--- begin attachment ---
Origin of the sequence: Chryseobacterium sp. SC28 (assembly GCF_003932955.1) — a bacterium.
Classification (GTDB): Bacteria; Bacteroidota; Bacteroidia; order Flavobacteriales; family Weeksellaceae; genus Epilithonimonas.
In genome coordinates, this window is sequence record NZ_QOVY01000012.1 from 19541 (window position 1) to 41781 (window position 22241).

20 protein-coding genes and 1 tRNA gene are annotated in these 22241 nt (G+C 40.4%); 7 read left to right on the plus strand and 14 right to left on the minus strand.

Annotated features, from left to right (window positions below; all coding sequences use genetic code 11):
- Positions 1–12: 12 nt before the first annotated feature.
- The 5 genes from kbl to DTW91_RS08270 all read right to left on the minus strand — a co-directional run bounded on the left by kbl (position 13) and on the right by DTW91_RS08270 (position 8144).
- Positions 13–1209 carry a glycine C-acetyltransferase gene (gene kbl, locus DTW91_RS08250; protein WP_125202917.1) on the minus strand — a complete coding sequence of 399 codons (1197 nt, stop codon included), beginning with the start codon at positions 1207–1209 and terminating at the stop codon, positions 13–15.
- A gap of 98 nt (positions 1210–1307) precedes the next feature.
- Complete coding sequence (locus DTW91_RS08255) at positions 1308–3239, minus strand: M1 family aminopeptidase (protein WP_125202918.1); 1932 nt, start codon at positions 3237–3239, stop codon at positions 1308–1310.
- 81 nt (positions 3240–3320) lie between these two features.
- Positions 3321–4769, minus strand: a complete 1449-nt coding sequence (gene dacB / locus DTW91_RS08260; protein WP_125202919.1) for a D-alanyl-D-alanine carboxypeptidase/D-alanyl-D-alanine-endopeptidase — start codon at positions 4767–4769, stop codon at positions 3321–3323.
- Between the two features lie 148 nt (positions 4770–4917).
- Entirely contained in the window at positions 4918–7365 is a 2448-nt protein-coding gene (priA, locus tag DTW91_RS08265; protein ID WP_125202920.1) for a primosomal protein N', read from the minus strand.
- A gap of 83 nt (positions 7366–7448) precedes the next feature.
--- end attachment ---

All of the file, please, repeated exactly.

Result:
Origin of the sequence: Chryseobacterium sp. SC28 (assembly GCF_003932955.1) — a bacterium.
Classification (GTDB): Bacteria; Bacteroidota; Bacteroidia; order Flavobacteriales; family Weeksellaceae; genus Epilithonimonas.
In genome coordinates, this window is sequence record NZ_QOVY01000012.1 from 19541 (window position 1) to 41781 (window position 22241).

20 protein-coding genes and 1 tRNA gene are annotated in these 22241 nt (G+C 40.4%); 7 read left to right on the plus strand and 14 right to left on the minus strand.

Annotated features, from left to right (window positions below; all coding sequences use genetic code 11):
- Positions 1–12: 12 nt before the first annotated feature.
- The 5 genes from kbl to DTW91_RS08270 all read right to left on the minus strand — a co-directional run bounded on the left by kbl (position 13) and on the right by DTW91_RS08270 (position 8144).
- Positions 13–1209 carry a glycine C-acetyltransferase gene (gene kbl, locus DTW91_RS08250; protein WP_125202917.1) on the minus strand — a complete coding sequence of 399 codons (1197 nt, stop codon included), beginning with the start codon at positions 1207–1209 and terminating at the stop codon, positions 13–15.
- A gap of 98 nt (positions 1210–1307) precedes the next feature.
- Complete coding sequence (locus DTW91_RS08255) at positions 1308–3239, minus strand: M1 family aminopeptidase (protein WP_125202918.1); 1932 nt, start codon at positions 3237–3239, stop codon at positions 1308–1310.
- 81 nt (positions 3240–3320) lie between these two features.
- Positions 3321–4769, minus strand: a complete 1449-nt coding sequence (gene dacB / locus DTW91_RS08260; protein WP_125202919.1) for a D-alanyl-D-alanine carboxypeptidase/D-alanyl-D-alanine-endopeptidase — start codon at positions 4767–4769, stop codon at positions 3321–3323.
- Between the two features lie 148 nt (positions 4770–4917).
- Entirely contained in the window at positions 4918–7365 is a 2448-nt protein-coding gene (priA, locus tag DTW91_RS08265; protein ID WP_125202920.1) for a primosomal protein N', read from the minus strand.
- A gap of 83 nt (positions 7366–7448) precedes the next feature.